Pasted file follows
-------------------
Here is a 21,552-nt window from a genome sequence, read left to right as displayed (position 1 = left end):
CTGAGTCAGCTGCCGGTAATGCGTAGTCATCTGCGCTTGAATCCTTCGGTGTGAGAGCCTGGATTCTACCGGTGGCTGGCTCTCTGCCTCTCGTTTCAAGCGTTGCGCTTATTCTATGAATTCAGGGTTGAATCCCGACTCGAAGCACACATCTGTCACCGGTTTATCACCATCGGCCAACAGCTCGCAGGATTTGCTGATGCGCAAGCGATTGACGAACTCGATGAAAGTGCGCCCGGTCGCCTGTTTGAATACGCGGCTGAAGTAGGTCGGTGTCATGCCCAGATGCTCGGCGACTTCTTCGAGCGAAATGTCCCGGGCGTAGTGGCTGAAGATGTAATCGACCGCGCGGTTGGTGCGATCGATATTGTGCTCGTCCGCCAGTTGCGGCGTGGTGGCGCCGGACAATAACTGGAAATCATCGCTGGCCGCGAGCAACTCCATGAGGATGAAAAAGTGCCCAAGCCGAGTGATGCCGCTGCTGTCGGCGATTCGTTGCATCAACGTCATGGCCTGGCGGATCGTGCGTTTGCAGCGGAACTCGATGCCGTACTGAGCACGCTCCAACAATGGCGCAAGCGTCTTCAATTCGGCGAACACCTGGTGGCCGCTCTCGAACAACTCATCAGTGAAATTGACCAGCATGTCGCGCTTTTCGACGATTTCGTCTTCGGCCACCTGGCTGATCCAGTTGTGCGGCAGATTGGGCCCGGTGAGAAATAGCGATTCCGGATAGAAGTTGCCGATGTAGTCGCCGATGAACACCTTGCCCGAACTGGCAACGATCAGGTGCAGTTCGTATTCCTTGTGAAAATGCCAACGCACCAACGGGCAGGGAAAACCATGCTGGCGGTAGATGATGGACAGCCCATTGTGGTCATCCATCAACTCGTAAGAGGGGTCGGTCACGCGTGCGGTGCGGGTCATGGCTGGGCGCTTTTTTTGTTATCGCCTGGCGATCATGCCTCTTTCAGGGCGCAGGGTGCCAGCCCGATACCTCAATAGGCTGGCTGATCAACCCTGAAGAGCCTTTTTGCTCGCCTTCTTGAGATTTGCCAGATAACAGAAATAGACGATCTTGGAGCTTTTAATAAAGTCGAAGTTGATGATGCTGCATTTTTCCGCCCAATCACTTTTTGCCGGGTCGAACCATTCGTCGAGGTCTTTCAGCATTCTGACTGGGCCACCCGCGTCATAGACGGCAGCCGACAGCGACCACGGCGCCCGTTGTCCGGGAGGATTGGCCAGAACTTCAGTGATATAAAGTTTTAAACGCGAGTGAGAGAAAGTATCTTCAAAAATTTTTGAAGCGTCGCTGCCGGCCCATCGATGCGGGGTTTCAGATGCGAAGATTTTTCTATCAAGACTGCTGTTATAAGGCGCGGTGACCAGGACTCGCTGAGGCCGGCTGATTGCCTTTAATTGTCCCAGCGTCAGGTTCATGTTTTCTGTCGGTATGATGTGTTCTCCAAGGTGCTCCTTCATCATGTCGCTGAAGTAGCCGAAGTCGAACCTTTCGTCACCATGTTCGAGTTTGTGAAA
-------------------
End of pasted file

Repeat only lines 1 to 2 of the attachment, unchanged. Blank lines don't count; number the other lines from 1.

Here is a 21,552-nt window from a genome sequence, read left to right as displayed (position 1 = left end):
CTGAGTCAGCTGCCGGTAATGCGTAGTCATCTGCGCTTGAATCCTTCGGTGTGAGAGCCTGGATTCTACCGGTGGCTGGCTCTCTGCCTCTCGTTTCAAGCGTTGCGCTTATTCTATGAATTCAGGGTTGAATCCCGACTCGAAGCACACATCTGTCACCGGTTTATCACCATCGGCCAACAGCTCGCAGGATTTGCTGATGCGCAAGCGATTGACGAACTCGATGAAAGTGCGCCCGGTCGCCTGTTTGAATACGCGGCTGAAGTAGGTCGGTGTCATGCCCAGATGCTCGGCGACTTCTTCGAGCGAAATGTCCCGGGCGTAGTGGCTGAAGATGTAATCGACCGCGCGGTTGGTGCGATCGATATTGTGCTCGTCCGCCAGTTGCGGCGTGGTGGCGCCGGACAATAACTGGAAATCATCGCTGGCCGCGAGCAACTCCATGAGGATGAAAAAGTGCCCAAGCCGAGTGATGCCGCTGCTGTCGGCGATTCGTTGCATCAACGTCATGGCCTGGCGGATCGTGCGTTTGCAGCGGAACTCGATGCCGTACTGAGCACGCTCCAACAATGGCGCAAGCGTCTTCAATTCGGCGAACACCTGGTGGCCGCTCTCGAACAACTCATCAGTGAAATTGACCAGCATGTCGCGCTTTTCGACGATTTCGTCTTCGGCCACCTGGCTGATCCAGTTGTGCGGCAGATTGGGCCCGGTGAGAAATAGCGATTCCGGATAGAAGTTGCCGATGTAGTCGCCGATGAACACCTTGCCCGAACTGGCAACGATCAGGTGCAGTTCGTATTCCTTGTGAAAATGCCAACGCACCAACGGGCAGGGAAAACCATGCTGGCGGTAGATGATGGACAGCCCATTGTGGTCATCCATCAACTCGTAAGAGGGGTCGGTCACGCGTGCGGTGCGGGTCATGGCTGGGCGCTTTTTTTGTTATCGCCTGGCGATCATGCCTCTTTCAGGGCGCAGGGTGCCAGCCCGATACCTCAATAGGCTGGCTGATCAACCCTGAAGAGCCTTTTTGCTCGCCTTCTTGAGATTTGCCAGATAACAGAAATAGACGATCTTGGAGCTTTTAATAAAGTCGAAGTTGATGATGCTGCATTTTTCCGCCCAATCACTTTTTGCCGGGTCGAACCATTCGTCGAGGTCTTTCAGCATTCTGACTGGGCCACCCGCGTCATAGACGGCAGCCGACAGCGACCACGGCGCCCGTTGTCCGGGAGGATTGGCCAGAACTTCAGTGATATAAAGTTTTAAACGCGAGTGAGAGAAAGTATCTTCAAAAATTTTTGAAGCGTCGCTGCCGGCCCATCGATGCGGGGTTTCAGATGCGAAGATTTTTCTATCAAGACTGCTGTTATAAGGCGCGGTGACCAGGACTCGCTGAGGCCGGCTGATTGCCTTTAATTGTCCCAGCGTCAGGTTCATGTTTTCTGTCGGTATGATGTGTTCTCCAAGGTGCTCCTTCATCATGTCGCTGAAGTAGCCGAAGTCGAACCTTTCGTCACCATGTTCGAGTTTGTGAAA